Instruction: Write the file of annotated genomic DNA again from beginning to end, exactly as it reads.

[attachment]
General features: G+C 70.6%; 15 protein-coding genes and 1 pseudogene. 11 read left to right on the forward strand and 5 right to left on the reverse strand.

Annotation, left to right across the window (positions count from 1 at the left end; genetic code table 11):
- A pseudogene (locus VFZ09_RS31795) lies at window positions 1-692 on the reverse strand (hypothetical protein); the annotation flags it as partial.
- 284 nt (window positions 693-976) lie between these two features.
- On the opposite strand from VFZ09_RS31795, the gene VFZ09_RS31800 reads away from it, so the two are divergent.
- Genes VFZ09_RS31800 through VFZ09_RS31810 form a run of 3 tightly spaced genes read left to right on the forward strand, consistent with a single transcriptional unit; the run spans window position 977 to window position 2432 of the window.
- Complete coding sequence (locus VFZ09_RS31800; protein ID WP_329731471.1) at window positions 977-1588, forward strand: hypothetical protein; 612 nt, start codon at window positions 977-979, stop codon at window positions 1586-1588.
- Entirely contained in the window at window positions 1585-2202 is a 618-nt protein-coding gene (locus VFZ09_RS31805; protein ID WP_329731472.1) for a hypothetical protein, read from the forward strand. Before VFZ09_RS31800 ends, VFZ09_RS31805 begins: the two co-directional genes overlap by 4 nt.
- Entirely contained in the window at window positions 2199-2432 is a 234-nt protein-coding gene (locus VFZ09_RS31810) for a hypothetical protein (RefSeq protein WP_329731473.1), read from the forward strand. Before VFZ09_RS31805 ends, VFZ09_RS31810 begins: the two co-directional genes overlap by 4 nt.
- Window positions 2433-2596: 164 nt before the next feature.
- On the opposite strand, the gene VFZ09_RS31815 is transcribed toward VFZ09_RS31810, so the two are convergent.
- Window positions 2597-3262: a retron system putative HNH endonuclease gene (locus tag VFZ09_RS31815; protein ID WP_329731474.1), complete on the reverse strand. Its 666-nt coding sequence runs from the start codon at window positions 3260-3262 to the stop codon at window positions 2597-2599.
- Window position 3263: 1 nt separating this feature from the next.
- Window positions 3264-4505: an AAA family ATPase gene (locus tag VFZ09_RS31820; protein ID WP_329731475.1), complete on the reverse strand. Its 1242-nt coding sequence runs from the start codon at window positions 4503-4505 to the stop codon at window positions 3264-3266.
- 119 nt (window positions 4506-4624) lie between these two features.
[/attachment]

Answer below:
General features: G+C 70.6%; 15 protein-coding genes and 1 pseudogene. 11 read left to right on the forward strand and 5 right to left on the reverse strand.

Annotation, left to right across the window (positions count from 1 at the left end; genetic code table 11):
- A pseudogene (locus VFZ09_RS31795) lies at window positions 1-692 on the reverse strand (hypothetical protein); the annotation flags it as partial.
- 284 nt (window positions 693-976) lie between these two features.
- On the opposite strand from VFZ09_RS31795, the gene VFZ09_RS31800 reads away from it, so the two are divergent.
- Genes VFZ09_RS31800 through VFZ09_RS31810 form a run of 3 tightly spaced genes read left to right on the forward strand, consistent with a single transcriptional unit; the run spans window position 977 to window position 2432 of the window.
- Complete coding sequence (locus VFZ09_RS31800; protein ID WP_329731471.1) at window positions 977-1588, forward strand: hypothetical protein; 612 nt, start codon at window positions 977-979, stop codon at window positions 1586-1588.
- Entirely contained in the window at window positions 1585-2202 is a 618-nt protein-coding gene (locus VFZ09_RS31805; protein ID WP_329731472.1) for a hypothetical protein, read from the forward strand. Before VFZ09_RS31800 ends, VFZ09_RS31805 begins: the two co-directional genes overlap by 4 nt.
- Entirely contained in the window at window positions 2199-2432 is a 234-nt protein-coding gene (locus VFZ09_RS31810) for a hypothetical protein (RefSeq protein WP_329731473.1), read from the forward strand. Before VFZ09_RS31805 ends, VFZ09_RS31810 begins: the two co-directional genes overlap by 4 nt.
- Window positions 2433-2596: 164 nt before the next feature.
- On the opposite strand, the gene VFZ09_RS31815 is transcribed toward VFZ09_RS31810, so the two are convergent.
- Window positions 2597-3262: a retron system putative HNH endonuclease gene (locus tag VFZ09_RS31815; protein ID WP_329731474.1), complete on the reverse strand. Its 666-nt coding sequence runs from the start codon at window positions 3260-3262 to the stop codon at window positions 2597-2599.
- Window position 3263: 1 nt separating this feature from the next.
- Window positions 3264-4505: an AAA family ATPase gene (locus tag VFZ09_RS31820; protein ID WP_329731475.1), complete on the reverse strand. Its 1242-nt coding sequence runs from the start codon at window positions 4503-4505 to the stop codon at window positions 3264-3266.
- 119 nt (window positions 4506-4624) lie between these two features.